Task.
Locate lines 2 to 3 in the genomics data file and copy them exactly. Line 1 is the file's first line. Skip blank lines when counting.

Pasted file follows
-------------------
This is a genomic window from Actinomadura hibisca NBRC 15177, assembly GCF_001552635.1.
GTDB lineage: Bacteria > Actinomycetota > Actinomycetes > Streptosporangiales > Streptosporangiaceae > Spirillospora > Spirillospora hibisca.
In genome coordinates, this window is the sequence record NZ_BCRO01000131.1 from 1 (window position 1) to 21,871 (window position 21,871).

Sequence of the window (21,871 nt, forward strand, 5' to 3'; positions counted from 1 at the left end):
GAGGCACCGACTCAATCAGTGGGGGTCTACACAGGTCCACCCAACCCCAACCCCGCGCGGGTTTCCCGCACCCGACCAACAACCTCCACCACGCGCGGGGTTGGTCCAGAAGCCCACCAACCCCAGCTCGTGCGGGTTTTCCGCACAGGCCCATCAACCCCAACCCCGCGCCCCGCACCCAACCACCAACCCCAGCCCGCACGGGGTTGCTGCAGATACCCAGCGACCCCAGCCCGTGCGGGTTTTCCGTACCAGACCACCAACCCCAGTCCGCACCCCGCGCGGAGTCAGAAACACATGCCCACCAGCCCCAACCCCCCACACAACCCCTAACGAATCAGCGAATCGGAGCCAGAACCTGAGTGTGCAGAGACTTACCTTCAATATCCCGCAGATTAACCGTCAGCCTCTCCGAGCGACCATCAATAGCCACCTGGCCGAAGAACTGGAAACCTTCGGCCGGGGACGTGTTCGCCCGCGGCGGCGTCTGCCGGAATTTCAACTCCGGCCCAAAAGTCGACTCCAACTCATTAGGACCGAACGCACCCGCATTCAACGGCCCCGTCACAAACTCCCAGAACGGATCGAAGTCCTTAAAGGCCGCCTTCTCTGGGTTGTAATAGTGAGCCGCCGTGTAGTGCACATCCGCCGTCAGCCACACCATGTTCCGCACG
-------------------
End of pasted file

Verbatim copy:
GTDB lineage: Bacteria > Actinomycetota > Actinomycetes > Streptosporangiales > Streptosporangiaceae > Spirillospora > Spirillospora hibisca.
In genome coordinates, this window is the sequence record NZ_BCRO01000131.1 from 1 (window position 1) to 21,871 (window position 21,871).